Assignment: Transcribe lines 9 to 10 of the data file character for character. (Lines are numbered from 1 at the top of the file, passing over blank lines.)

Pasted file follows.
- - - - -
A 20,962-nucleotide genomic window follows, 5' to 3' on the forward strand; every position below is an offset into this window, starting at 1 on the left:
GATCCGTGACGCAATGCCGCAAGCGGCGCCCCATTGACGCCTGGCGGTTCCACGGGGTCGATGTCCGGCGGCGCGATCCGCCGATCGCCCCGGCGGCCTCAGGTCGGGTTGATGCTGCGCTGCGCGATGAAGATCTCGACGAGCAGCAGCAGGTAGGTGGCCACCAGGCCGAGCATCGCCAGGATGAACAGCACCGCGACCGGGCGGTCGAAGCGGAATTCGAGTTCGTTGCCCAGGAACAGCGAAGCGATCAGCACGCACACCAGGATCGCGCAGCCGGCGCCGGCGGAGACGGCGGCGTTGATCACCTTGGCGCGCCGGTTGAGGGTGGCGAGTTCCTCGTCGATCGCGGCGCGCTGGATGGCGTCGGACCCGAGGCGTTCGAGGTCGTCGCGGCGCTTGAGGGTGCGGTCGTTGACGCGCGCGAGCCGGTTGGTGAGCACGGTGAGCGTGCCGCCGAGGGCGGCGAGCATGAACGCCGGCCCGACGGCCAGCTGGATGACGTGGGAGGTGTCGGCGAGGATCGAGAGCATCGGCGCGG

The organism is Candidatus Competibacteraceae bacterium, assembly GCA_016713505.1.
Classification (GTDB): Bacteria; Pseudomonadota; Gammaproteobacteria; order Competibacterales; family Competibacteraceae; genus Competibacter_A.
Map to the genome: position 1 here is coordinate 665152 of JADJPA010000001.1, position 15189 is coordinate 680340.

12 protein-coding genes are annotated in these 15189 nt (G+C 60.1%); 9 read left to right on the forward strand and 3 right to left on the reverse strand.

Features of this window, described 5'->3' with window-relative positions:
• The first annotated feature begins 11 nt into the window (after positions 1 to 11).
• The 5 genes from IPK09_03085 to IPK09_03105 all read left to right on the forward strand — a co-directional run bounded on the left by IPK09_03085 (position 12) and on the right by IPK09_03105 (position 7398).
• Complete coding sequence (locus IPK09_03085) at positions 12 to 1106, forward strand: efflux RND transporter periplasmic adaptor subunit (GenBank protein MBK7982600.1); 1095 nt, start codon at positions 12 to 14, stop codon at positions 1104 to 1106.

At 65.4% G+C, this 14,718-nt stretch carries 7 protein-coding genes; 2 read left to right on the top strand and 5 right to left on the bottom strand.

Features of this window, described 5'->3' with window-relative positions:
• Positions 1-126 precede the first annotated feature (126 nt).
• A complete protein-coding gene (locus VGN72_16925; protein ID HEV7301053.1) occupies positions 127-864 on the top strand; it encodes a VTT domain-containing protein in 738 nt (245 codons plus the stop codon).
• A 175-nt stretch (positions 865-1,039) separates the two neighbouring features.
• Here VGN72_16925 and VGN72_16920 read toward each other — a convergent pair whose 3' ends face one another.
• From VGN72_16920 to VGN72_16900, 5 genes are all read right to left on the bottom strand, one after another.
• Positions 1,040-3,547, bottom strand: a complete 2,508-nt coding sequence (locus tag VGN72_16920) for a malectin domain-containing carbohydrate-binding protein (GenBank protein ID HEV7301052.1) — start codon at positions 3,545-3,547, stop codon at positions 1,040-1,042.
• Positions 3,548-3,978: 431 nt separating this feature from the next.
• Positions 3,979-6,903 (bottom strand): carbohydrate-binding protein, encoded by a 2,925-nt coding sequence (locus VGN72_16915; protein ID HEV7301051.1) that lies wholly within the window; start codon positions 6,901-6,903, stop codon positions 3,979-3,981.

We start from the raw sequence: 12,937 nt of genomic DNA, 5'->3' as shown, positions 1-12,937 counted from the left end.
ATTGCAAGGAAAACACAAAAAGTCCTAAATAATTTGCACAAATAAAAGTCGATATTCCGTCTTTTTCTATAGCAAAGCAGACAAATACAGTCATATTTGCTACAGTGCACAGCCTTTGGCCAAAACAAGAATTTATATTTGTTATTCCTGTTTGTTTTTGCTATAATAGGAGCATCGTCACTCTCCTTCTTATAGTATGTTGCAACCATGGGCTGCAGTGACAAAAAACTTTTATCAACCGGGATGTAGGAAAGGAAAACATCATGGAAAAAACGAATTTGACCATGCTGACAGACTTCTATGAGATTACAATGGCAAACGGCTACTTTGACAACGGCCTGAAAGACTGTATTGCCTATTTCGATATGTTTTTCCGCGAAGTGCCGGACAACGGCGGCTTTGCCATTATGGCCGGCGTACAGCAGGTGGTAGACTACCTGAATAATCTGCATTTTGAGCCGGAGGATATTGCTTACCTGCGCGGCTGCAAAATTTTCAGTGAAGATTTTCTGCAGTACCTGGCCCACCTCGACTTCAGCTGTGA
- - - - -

• The 5 genes from IPK09_03085 to IPK09_03105 all read left to right on the forward strand — a co-directional run bounded on the left by IPK09_03085 (position 12) and on the right by IPK09_03105 (position 7398).
• Complete coding sequence (locus IPK09_03085) at positions 12 to 1106, forward strand: efflux RND transporter periplasmic adaptor subunit (GenBank protein MBK7982600.1); 1095 nt, start codon at positions 12 to 14, stop codon at positions 1104 to 1106.